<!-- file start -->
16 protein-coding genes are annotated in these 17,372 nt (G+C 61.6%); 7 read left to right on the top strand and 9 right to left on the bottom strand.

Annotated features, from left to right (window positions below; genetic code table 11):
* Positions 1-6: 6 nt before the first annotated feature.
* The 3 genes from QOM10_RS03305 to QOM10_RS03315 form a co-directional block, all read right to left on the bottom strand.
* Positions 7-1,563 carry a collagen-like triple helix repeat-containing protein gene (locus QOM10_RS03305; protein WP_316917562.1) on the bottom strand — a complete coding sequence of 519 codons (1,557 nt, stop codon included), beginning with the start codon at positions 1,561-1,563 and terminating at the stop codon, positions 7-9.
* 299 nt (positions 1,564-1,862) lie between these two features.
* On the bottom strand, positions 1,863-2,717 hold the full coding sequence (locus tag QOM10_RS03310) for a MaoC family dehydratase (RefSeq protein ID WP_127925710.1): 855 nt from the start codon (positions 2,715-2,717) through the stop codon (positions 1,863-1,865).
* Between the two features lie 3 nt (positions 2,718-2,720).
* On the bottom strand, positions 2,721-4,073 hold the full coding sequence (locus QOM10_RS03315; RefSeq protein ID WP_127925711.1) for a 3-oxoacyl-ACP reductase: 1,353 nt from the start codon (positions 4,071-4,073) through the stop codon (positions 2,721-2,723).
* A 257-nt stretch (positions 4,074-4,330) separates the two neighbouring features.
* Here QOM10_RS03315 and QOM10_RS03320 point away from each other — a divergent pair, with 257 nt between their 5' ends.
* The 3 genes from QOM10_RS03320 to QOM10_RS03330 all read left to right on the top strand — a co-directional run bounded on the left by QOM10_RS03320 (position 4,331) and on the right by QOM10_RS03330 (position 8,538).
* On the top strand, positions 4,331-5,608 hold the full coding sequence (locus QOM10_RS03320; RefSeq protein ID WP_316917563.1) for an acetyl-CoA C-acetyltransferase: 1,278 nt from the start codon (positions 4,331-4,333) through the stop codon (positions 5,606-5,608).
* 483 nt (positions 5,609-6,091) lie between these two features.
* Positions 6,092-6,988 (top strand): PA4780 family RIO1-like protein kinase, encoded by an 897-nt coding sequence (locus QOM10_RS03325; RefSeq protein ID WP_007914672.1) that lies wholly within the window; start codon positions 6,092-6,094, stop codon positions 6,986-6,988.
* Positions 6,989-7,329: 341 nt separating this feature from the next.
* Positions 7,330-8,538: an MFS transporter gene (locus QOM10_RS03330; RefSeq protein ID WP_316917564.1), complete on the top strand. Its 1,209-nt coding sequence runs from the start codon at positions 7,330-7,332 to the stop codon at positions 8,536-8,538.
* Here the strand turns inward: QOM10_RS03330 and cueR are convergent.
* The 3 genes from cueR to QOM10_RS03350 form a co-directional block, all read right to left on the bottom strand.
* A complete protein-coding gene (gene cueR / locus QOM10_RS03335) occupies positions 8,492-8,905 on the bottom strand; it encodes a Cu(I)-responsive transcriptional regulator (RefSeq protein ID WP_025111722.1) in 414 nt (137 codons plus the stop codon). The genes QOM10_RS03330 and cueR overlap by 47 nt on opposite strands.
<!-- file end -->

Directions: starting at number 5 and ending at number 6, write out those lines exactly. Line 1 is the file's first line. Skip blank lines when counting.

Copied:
* Positions 7-1,563 carry a collagen-like triple helix repeat-containing protein gene (locus QOM10_RS03305; protein WP_316917562.1) on the bottom strand — a complete coding sequence of 519 codons (1,557 nt, stop codon included), beginning with the start codon at positions 1,561-1,563 and terminating at the stop codon, positions 7-9.
* 299 nt (positions 1,564-1,862) lie between these two features.